natalie nootenboom is the body-positive, asian-american champion fashion needs
The coming of age of a new kind of model, one providing sorely-needed representation.
Photography Eric Chakeen
When 16-year-old Natalie Nootenboom got the call that she would be walking in New York Fashion Week this past September, the usually self-assured teenager found herself unusually terrified. “It was insane,” she recounts. “I was like, ‘How in the world am I going to do this?’ I barely know how to walk in heels, let alone walk down a runway in front of hundreds of people.”
Nootenboom took matters into her own hands -- and feet. “I decided to walk in heels every day for a week and a half to get used to it,” she says. “I feel like I did pretty well.”
Though she’s still taking her first steps in the modeling industry, the half-Japanese, 5-foot-11 stunner is already making a big impact, both for her racially ambiguous looks and her body-confident style.
This fall, Nootenboom became the first plus-size model to walk for Anna Sui, during the designer’s spring/summer 18 runway show. What is more, the teenager found herself walking in the same show as three of her favorites models -- Gigi Hadid, Bella Hadid and Taylor Hill -- in her first full season of modeling. That Nootenboom was cast in a major, mainstream show not only illustrated the changing perceptions of plus-size models, but it was also a solid step forward in the fashion industry’s commitment to diversity and inclusion with the casting of an Asian plus-size model - something without a lot of precedent.
According to The Fashion Spot’s Diversity Report, Spring 2018 was the most diverse runway season ever, with New York’s shows leading the way. Almost 37% of the models who walked in New York Fashion Week were models of color. In terms of body diversity, a record 93 plus-size models marched down the runways (though it should be noted that more than half were cast in shows for plus-size brands like Torrid and Addition Elle).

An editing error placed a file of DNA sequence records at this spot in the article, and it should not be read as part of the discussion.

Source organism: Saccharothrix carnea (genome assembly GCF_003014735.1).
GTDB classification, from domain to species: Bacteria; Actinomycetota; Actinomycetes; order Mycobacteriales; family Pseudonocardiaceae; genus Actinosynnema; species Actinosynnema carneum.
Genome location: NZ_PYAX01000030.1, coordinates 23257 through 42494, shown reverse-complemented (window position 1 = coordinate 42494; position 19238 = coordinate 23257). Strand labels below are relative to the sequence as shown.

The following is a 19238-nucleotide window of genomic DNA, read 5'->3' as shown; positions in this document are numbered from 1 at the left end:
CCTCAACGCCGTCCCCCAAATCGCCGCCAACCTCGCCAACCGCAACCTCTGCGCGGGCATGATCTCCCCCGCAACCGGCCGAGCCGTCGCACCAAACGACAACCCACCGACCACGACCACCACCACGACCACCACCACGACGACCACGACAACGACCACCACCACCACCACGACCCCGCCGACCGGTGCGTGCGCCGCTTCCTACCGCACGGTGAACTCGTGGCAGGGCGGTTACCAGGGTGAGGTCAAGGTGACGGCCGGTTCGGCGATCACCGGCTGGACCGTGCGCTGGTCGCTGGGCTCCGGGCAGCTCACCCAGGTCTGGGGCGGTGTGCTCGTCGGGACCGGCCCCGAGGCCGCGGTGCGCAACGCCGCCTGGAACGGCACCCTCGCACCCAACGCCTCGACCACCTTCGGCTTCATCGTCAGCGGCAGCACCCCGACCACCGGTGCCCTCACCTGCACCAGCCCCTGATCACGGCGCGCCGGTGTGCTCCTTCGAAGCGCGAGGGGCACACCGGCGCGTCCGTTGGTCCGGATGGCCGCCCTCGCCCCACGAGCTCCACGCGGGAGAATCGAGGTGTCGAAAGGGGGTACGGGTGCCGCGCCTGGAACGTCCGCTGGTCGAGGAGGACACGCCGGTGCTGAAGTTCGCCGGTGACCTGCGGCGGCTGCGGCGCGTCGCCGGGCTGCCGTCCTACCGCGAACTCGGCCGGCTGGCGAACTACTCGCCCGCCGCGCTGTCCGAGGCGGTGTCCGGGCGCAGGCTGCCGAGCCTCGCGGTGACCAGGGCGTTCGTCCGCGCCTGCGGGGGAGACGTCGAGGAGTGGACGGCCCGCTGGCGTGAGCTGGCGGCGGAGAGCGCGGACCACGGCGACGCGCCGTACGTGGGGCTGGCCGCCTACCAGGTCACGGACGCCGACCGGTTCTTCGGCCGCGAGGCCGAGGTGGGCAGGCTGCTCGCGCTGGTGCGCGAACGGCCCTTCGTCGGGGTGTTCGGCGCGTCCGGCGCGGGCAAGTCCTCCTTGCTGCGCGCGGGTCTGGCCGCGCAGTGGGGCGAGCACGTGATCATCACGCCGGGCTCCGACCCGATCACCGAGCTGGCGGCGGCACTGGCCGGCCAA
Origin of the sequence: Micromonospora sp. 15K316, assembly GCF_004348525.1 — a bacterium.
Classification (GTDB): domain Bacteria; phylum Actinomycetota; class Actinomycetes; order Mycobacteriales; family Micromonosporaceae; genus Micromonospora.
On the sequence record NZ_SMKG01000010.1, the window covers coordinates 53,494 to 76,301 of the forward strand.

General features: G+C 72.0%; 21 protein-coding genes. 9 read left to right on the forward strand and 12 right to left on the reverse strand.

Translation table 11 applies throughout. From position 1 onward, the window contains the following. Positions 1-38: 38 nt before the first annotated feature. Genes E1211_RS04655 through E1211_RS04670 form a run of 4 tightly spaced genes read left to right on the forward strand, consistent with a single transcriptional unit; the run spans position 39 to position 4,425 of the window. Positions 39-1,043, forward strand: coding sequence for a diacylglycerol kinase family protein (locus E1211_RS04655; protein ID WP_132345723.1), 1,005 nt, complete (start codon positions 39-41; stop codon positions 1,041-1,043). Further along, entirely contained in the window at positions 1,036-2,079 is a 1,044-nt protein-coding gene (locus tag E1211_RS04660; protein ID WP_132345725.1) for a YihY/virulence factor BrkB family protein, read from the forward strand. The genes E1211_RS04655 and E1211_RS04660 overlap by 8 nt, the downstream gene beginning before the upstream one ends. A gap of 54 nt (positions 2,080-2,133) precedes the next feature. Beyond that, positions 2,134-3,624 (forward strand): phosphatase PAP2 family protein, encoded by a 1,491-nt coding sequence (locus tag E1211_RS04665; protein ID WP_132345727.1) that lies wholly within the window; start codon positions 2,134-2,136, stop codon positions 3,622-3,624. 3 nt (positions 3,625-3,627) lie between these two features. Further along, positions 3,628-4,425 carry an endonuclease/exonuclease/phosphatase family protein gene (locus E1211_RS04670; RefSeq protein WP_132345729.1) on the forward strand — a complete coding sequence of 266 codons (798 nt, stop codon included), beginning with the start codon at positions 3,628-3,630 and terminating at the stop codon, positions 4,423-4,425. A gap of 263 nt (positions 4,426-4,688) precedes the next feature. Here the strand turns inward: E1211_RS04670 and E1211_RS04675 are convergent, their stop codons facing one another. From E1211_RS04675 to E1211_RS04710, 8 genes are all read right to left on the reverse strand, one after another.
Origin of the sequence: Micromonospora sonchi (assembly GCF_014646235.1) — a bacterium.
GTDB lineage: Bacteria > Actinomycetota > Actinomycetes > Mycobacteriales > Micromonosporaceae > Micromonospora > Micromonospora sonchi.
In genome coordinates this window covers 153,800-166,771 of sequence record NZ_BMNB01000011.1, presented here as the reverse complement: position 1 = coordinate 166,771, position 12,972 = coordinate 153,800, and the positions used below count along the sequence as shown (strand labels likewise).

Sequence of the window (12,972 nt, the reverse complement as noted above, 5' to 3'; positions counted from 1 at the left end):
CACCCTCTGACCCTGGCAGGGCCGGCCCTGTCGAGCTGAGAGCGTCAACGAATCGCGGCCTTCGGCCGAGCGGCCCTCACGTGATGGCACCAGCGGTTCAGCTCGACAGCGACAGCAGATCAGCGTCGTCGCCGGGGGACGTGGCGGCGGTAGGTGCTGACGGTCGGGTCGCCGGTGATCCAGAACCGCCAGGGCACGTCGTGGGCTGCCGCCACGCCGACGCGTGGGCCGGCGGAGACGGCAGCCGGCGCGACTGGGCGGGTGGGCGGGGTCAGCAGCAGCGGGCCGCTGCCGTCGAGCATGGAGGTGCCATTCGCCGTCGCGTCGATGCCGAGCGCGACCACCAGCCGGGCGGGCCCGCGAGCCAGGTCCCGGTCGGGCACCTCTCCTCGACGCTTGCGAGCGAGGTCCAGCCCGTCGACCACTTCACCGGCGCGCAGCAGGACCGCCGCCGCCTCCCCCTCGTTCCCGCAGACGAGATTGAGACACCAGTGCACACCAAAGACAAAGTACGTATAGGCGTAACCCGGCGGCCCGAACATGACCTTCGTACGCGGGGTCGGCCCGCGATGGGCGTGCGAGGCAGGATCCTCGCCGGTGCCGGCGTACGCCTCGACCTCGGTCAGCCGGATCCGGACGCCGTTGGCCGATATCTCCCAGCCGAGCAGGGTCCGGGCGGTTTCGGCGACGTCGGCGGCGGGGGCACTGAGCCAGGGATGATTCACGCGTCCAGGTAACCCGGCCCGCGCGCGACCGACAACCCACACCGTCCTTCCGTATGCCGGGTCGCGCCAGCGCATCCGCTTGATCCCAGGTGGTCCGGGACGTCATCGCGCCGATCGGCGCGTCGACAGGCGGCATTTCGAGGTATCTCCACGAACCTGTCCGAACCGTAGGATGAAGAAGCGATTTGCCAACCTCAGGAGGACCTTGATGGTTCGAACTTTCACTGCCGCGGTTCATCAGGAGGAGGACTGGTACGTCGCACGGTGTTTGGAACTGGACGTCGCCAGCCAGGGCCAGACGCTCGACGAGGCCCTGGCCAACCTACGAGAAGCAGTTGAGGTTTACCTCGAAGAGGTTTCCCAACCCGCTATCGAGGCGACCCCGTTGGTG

Still, Nootenboom sees this as a sign that there is room for someone like her, who is bucking the stereotypes of what a model should look like. “There’s only one word that always come to my mind,” she says, “and it’s 'movement.'"
In person and over the phone, Nootenboom comes across as wise beyond her 16 years. It’s a product of growing up with a family who encouraged freedom of expression and artistic pursuits (her uncle is the DJ Steve Aoki, and her aunt is actress and model Devon Aoki). Still, it wasn’t easy to be a mixed-race child, growing up between two worlds.
Though Nootenboom was born in New Jersey, she often went to Japan to visit her mother’s side of the family, where she says she was encouraged to tone down her outspokenness and present herself in a more “traditional voice.”
“Growing up, people didn’t understand me,” she says. “In Japan, you’re taught to keep your emotions down, and not talk about your feelings. That wasn’t me,” she says with conviction. “That’s the opposite of me.”
As a tall girl whose body matured quickly, Nootenboom has also had to deal with the perceptions of what an Asian woman should look like -- a conversation she’s still having to this day.
“When I was younger, I was bullied a lot for being a big, tall, Asian girl,” she says. “People would pass me in hallways and say stuff like, “How’s the weather up there?”